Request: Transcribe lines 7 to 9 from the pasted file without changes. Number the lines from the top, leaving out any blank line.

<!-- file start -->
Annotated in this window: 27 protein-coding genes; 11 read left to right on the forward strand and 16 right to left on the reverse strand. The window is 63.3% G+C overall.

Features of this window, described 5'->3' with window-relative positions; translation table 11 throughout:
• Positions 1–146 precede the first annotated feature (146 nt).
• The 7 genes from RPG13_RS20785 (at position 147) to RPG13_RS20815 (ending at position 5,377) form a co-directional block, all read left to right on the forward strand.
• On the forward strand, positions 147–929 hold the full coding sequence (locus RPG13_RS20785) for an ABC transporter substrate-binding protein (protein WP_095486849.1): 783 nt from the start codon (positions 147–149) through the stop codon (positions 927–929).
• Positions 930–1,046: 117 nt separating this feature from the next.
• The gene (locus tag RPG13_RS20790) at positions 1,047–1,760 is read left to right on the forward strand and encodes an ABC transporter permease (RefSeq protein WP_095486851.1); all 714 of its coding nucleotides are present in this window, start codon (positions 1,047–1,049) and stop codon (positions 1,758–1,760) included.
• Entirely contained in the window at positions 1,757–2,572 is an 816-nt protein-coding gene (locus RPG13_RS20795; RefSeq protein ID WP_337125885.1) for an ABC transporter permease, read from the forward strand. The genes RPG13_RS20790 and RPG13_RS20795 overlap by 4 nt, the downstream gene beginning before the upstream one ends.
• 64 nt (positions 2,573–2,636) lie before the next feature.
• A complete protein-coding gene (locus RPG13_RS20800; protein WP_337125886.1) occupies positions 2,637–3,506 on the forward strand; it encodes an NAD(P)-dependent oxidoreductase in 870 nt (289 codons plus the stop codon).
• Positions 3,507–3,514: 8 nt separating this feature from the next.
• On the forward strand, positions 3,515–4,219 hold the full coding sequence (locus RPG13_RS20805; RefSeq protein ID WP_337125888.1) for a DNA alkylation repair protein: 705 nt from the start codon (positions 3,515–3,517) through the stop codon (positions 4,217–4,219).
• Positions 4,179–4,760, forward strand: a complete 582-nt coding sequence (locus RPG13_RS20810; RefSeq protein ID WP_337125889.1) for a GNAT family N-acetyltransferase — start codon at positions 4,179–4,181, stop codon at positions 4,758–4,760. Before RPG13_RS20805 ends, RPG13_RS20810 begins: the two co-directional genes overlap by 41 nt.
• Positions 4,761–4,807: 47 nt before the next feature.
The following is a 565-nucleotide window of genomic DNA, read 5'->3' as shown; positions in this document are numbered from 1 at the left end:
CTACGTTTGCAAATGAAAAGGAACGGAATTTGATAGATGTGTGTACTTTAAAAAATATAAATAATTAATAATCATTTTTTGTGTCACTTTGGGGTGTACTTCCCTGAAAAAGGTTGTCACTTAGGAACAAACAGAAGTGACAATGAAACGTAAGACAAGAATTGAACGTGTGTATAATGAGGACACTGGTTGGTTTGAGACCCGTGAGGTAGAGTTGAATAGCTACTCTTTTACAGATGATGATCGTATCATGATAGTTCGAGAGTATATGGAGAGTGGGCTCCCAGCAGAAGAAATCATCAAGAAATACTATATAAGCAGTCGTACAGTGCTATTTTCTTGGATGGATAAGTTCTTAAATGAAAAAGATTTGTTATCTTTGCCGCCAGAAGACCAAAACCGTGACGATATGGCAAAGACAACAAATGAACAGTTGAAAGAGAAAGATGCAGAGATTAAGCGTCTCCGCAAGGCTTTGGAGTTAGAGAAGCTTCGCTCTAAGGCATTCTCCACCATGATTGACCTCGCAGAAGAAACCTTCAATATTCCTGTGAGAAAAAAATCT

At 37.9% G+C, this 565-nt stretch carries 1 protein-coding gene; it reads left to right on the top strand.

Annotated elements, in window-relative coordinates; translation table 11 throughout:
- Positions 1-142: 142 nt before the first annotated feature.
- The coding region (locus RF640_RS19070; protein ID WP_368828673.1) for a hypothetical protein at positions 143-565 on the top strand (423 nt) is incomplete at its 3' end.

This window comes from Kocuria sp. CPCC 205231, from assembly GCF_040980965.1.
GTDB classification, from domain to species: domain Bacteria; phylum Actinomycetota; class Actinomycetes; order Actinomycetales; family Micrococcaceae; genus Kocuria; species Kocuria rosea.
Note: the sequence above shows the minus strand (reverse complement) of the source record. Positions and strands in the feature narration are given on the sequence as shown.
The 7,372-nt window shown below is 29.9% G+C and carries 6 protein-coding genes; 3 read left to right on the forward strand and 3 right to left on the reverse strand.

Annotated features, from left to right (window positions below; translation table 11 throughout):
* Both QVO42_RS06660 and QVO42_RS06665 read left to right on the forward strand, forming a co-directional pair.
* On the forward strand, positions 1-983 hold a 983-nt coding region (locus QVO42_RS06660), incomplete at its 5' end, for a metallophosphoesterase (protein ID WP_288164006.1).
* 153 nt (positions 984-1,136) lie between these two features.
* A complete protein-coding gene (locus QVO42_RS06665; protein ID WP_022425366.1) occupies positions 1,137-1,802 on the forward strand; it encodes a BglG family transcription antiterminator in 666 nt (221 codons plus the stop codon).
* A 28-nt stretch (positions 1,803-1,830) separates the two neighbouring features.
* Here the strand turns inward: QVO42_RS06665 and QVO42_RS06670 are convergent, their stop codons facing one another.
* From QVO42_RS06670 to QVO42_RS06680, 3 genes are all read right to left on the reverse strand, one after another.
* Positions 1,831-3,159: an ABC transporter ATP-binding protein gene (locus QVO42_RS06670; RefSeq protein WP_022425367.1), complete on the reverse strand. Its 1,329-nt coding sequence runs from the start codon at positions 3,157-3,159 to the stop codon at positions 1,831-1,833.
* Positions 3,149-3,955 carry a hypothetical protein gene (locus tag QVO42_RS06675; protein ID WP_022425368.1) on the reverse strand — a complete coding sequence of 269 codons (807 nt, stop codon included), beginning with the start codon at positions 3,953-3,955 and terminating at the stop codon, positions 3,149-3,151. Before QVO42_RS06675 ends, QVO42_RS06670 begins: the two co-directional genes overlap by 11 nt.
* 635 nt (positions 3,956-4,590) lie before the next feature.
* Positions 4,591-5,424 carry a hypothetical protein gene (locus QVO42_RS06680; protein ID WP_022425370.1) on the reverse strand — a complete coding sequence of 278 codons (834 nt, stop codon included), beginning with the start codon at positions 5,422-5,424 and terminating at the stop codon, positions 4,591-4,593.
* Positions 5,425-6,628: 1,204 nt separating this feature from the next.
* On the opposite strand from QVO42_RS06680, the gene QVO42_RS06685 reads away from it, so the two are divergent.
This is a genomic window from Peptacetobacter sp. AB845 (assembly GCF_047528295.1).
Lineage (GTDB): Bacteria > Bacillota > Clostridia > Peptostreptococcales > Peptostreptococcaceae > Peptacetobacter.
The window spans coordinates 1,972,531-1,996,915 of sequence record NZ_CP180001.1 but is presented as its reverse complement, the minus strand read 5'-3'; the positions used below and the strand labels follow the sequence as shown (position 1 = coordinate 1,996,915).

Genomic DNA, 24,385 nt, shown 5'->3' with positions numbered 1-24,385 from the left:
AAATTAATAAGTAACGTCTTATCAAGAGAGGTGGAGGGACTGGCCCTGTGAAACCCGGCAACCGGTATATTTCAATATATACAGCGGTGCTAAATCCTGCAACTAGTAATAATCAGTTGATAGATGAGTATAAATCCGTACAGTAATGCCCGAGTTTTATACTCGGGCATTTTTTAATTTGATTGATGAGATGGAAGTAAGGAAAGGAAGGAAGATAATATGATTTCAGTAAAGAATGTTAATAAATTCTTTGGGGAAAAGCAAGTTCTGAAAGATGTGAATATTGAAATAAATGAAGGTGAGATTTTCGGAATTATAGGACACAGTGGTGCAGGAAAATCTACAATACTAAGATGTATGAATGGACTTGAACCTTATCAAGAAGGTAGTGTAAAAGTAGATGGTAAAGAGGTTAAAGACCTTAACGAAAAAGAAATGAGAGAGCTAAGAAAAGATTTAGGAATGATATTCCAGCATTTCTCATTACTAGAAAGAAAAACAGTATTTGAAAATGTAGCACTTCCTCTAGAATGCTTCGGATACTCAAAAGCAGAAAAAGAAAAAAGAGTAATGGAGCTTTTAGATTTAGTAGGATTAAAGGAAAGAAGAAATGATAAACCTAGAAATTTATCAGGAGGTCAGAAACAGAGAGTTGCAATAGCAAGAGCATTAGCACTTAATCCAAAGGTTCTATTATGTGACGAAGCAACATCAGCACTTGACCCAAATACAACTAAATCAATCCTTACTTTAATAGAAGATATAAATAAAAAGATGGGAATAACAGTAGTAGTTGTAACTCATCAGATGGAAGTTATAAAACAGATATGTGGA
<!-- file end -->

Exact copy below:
• The gene (locus tag RPG13_RS20790) at positions 1,047–1,760 is read left to right on the forward strand and encodes an ABC transporter permease (RefSeq protein WP_095486851.1); all 714 of its coding nucleotides are present in this window, start codon (positions 1,047–1,049) and stop codon (positions 1,758–1,760) included.
• Entirely contained in the window at positions 1,757–2,572 is an 816-nt protein-coding gene (locus RPG13_RS20795; RefSeq protein ID WP_337125885.1) for an ABC transporter permease, read from the forward strand. The genes RPG13_RS20790 and RPG13_RS20795 overlap by 4 nt, the downstream gene beginning before the upstream one ends.
• 64 nt (positions 2,573–2,636) lie before the next feature.